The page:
This book is exceptional for self-study. I would recommend it to anyone learning calculus on their own, who actually wishes to understand it. This would make an excellent supplement to one of the standard Calculus textbooks, since it addresses just about all the classic weaknesses of these texts. I wish colleges would use this as a textbook, but alas, that would require a drastic restructuring of the curriculum.
This book may come across as "hard" to students, but this is only because it is structured in such a way that one cannot not get through it without understanding the material. Also, a student finishing this book will be ready to dive into more advanced analysis courses, whereas students using basic intro calculus textbooks will find themselves very poorly prepared for these things. The current calculus books with their emphasis on mechanical computation, allow students to get through without understanding the material, and that is why they come across as "clearer". In reality, they are much less clear than this book.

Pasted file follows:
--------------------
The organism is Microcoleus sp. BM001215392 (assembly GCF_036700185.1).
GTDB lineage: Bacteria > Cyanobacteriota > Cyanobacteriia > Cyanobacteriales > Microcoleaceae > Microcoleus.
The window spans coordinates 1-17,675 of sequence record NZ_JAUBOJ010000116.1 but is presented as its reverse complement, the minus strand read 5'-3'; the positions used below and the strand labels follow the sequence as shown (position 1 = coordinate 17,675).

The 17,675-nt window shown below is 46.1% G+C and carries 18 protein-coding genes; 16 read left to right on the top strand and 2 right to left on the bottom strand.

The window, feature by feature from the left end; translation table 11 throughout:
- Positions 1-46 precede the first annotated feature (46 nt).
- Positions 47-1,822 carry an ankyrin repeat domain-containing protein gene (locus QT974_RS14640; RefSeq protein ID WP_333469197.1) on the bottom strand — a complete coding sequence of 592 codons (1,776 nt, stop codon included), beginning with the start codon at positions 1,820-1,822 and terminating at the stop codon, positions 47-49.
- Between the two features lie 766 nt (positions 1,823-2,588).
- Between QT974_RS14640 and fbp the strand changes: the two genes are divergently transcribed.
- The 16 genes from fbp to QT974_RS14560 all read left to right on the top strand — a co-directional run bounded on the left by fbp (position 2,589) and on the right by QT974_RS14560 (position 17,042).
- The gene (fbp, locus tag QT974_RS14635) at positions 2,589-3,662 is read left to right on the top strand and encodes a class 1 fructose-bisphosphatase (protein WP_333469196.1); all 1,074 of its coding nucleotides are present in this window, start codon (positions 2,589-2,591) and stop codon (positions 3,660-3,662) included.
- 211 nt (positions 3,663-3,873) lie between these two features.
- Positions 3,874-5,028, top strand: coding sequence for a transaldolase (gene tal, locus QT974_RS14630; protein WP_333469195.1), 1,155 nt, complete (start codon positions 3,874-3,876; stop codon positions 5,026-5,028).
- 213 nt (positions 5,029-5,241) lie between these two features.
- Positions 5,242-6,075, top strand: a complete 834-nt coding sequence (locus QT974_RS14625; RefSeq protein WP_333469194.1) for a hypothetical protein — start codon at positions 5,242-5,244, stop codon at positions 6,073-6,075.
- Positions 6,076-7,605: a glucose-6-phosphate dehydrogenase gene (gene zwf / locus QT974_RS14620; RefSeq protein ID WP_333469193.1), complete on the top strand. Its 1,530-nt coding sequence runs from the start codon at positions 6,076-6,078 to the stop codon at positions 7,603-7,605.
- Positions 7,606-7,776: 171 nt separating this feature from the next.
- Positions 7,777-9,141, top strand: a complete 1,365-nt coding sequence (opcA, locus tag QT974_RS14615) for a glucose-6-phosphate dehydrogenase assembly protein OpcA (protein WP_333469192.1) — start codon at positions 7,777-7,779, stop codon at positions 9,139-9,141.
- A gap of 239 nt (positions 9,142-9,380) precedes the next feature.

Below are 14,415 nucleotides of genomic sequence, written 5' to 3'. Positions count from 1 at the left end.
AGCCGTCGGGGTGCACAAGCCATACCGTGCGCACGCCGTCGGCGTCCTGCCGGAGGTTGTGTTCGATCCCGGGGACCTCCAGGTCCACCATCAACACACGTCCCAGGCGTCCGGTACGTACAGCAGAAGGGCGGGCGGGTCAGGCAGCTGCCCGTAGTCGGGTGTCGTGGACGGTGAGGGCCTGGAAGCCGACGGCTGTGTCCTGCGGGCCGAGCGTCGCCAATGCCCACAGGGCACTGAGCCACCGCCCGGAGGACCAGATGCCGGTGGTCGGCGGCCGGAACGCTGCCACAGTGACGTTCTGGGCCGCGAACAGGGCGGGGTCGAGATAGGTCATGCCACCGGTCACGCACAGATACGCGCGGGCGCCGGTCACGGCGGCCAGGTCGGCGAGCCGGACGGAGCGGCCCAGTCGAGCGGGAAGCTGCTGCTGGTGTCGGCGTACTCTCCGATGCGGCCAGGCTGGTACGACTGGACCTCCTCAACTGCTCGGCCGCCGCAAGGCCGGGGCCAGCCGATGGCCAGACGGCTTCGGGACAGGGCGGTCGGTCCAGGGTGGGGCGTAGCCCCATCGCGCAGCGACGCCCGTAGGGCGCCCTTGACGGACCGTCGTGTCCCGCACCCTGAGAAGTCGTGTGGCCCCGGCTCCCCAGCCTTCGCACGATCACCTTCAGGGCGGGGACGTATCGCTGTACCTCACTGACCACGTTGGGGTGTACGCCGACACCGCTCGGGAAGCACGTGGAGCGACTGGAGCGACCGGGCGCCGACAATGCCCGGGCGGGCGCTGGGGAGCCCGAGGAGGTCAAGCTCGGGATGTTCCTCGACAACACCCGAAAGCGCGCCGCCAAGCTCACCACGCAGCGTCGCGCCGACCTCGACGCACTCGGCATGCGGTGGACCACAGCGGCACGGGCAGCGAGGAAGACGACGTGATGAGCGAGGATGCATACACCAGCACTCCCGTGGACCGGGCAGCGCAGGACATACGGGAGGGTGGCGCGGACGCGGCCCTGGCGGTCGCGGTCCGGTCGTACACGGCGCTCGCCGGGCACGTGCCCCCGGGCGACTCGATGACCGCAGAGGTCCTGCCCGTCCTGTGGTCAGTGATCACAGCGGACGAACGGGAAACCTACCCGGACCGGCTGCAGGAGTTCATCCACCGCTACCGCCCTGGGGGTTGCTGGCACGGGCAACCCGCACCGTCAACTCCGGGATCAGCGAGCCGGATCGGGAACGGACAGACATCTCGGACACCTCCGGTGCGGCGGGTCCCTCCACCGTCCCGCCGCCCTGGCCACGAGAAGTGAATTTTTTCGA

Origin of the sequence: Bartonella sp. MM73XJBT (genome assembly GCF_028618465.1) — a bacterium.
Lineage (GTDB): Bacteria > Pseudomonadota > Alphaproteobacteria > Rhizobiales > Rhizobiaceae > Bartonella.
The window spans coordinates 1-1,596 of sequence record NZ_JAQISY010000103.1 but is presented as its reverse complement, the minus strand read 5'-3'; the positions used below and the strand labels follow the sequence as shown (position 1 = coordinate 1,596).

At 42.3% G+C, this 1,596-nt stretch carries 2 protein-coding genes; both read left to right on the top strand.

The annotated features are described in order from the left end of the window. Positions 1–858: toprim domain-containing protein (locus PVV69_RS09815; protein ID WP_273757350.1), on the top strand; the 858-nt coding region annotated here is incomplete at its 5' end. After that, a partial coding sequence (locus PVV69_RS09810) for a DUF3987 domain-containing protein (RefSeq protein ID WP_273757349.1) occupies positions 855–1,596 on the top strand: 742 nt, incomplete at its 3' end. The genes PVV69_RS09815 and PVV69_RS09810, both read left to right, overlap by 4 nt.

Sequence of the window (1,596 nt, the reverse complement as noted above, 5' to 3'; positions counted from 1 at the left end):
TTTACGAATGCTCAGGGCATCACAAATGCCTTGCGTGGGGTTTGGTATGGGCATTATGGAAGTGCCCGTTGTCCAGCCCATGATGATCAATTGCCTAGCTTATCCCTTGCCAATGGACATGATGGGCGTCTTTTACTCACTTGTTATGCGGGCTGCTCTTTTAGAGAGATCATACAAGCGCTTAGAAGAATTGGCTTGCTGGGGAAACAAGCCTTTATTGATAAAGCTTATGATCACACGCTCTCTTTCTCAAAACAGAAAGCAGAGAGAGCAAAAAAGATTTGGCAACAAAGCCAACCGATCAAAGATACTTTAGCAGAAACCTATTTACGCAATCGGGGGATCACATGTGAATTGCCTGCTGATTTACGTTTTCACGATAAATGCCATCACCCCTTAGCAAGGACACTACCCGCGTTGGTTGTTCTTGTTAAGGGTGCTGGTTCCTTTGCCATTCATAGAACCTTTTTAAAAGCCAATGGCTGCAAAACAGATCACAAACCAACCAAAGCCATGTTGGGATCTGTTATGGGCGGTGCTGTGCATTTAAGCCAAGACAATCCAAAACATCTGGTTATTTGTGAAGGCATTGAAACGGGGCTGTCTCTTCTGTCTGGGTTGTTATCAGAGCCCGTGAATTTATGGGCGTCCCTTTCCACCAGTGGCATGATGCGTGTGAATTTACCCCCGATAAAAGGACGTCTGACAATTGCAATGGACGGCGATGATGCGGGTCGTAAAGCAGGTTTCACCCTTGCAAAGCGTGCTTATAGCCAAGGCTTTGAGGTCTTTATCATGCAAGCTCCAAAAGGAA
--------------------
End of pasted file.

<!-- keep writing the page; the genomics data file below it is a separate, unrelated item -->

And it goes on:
Most Recent Customer Reviews
I have studied both applied and some pure math. This book is well worded and very intelligent reference to a mature student in the field, but it falls short of it's own goal as... Read morePublished 1 month ago by Amazon Customer
This book is a classic. It's not calculus for the biology major. If you just want to learn how to do calculations, this book is definitely not for you. Read morePublished 5 months ago by Rick Ferraro